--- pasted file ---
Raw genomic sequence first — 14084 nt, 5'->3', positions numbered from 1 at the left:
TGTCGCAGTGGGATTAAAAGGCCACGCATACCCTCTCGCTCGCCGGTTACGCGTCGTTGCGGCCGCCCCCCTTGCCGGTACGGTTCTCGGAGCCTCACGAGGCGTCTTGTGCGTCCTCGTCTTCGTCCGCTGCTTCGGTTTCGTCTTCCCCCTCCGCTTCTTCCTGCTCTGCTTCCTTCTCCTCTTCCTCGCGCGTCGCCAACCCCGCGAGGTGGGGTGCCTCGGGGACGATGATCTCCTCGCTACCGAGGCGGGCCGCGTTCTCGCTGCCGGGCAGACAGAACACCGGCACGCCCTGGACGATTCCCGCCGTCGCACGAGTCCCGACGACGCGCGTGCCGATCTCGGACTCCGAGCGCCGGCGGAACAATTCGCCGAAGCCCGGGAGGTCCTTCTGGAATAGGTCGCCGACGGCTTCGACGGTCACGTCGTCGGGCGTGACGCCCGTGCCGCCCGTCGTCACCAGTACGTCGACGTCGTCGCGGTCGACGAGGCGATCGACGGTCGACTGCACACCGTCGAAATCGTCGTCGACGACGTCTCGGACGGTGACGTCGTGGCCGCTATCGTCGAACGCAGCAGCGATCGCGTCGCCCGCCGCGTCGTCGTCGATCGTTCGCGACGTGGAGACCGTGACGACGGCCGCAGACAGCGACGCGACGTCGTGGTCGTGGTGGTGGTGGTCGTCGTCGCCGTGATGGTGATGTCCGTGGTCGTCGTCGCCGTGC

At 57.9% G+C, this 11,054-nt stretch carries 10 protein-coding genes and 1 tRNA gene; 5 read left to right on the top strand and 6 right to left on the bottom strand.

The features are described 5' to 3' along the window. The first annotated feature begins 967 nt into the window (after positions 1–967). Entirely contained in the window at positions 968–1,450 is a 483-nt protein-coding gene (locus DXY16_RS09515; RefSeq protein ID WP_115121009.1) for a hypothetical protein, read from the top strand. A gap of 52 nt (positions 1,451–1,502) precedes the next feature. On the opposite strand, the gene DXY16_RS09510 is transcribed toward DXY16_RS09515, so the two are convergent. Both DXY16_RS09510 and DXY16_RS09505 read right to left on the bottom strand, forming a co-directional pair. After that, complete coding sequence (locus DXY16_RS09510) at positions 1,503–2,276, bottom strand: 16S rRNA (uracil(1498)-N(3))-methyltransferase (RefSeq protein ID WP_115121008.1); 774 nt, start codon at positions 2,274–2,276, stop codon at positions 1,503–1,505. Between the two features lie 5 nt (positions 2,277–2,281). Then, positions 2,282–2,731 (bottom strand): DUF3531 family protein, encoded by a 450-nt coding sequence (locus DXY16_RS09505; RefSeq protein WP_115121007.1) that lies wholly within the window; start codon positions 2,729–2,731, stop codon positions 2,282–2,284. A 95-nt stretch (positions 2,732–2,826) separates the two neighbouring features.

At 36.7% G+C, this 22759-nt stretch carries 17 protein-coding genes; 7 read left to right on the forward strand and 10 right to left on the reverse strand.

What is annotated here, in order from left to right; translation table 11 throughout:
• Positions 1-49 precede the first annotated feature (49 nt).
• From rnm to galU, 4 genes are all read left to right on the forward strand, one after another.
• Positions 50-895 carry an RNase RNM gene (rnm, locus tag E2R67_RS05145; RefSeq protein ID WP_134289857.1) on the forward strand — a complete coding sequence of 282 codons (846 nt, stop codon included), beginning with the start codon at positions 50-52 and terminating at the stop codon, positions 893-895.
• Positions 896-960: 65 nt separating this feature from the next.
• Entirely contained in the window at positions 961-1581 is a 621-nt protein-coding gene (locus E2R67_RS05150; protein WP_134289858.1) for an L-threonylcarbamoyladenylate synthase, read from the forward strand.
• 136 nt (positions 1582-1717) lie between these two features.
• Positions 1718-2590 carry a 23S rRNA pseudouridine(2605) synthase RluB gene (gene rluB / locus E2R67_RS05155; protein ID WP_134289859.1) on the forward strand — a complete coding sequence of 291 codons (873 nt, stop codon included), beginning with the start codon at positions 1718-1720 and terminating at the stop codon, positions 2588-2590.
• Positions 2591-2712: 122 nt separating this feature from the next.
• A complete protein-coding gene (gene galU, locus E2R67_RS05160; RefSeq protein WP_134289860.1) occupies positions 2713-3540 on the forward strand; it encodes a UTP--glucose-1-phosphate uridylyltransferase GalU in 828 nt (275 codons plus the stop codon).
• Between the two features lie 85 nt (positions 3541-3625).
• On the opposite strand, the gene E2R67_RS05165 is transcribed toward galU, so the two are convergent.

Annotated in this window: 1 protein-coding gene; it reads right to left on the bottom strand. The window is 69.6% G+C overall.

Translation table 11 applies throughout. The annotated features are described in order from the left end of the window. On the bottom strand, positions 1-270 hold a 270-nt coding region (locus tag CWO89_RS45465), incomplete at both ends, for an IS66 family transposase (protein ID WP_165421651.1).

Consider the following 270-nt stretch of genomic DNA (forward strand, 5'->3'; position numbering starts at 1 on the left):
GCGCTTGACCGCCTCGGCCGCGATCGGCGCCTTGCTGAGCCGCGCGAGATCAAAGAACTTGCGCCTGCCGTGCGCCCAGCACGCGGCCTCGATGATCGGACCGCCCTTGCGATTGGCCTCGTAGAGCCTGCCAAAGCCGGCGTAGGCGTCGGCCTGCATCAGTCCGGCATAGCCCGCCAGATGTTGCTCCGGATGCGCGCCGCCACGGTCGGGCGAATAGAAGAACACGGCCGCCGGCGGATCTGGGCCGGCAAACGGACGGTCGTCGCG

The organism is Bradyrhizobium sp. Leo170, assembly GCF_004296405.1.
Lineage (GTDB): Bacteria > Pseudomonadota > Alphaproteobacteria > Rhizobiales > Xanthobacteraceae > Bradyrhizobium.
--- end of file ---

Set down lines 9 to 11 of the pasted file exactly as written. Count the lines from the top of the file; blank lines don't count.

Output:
• Positions 50-895 carry an RNase RNM gene (rnm, locus tag E2R67_RS05145; RefSeq protein ID WP_134289857.1) on the forward strand — a complete coding sequence of 282 codons (846 nt, stop codon included), beginning with the start codon at positions 50-52 and terminating at the stop codon, positions 893-895.
• Positions 896-960: 65 nt separating this feature from the next.
• Entirely contained in the window at positions 961-1581 is a 621-nt protein-coding gene (locus E2R67_RS05150; protein WP_134289858.1) for an L-threonylcarbamoyladenylate synthase, read from the forward strand.